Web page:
• Sources of UncertaintyDuring metamorphism, some of the daughter atoms may escapeleading to a date that is too young.However, if all of the daughters are forced out during metamorphism, then the date obtained would be the time of metamorphisma useful piece of information.Dating techniques are always improving.Presently measurement error is typically
  • Dating Metamorphisma. A mineral has just crystallized from magma.

    b. As time passes, parent atoms decay to daughters.

    c. Metamorphism drives the daughters out of the mineral as it recrystallizes.d. Dating the mineral today yields a date of 350 million years = time of metamorphism, provided the system remains closed during that time.Dating the whole rock yields a date of 700 million years = time of crystallization.

  • Long-Lived Radioactive Isotope Pairs Used in DatingThe isotopes used in radiometric dating need to be sufficiently long-lived so the amount of parent material left is measurableSuch isotopes include:Parents DaughtersHalf-Life (years)Uranium 238 Lead 206 4.5 billionUranium 234 Lead 207704 millionThorium 232 Lead 20814 billionRubidium 87 Strontium 87 48.8 billionPotassium 40 Argon 401.3 billion Most of these are useful for dating older rocks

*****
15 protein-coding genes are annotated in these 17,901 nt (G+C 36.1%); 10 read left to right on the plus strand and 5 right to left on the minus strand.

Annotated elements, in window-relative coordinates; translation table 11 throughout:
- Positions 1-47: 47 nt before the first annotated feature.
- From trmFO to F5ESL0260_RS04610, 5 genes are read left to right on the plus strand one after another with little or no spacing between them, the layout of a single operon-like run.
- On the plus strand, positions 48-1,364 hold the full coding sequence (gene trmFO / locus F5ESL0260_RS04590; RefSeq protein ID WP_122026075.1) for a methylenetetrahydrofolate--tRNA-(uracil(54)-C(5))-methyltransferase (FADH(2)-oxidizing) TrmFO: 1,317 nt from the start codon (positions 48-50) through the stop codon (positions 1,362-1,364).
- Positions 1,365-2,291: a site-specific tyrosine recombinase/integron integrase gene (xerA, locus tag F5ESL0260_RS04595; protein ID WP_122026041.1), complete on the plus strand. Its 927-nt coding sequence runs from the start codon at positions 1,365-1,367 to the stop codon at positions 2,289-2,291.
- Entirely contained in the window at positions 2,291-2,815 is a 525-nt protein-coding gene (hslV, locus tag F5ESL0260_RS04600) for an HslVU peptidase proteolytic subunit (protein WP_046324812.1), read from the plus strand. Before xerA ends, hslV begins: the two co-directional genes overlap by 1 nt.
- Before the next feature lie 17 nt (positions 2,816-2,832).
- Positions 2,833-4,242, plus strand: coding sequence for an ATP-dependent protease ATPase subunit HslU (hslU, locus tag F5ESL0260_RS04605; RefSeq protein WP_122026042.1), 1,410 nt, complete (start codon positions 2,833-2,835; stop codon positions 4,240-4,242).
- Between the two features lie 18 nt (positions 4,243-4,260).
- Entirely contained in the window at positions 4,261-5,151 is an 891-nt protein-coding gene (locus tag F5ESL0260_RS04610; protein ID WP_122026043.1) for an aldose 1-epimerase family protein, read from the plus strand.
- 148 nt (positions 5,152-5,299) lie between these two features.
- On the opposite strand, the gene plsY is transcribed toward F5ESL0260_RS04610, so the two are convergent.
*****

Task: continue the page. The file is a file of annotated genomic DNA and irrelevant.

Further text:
• 2. Fission Track DatingUranium in a crystal will damage the crystal structure as it decaysThe damage can be seen as fission tracks under a microscope after etching the mineralThe age of the sample is related to the number of fission tracks and the amount of uraniumwith older samples having more tracksThis method is useful for samples between 1.5 and 0.04 million years old

  • 3. Radiocarbon Dating MethodCarbon is found in all lifeIt has 3 isotopes carbon 12 and 13 are stable but carbon 14 is notCarbon 14 has a half-life of 5730 yearsCarbon 14 dating uses the carbon 14/carbon 12 ratio of material that was once livingThe short half-life of carbon 14 makes it suitable for dating material < 70,000 years oldIt is not useful for most rocks, but is useful for archaeology and young geologic materials

  • Carbon 14 Carbon 14 is constantly forming in the upper atmosphereThe carbon 14 becomes part of the natural carbon cycle and becomes incorporated into organismsWhile the organism lives it continues to take in carbon 14but when it dies the carbon 14 begins to decaywithout being replenishedThus, carbon 14 dating measures the time of death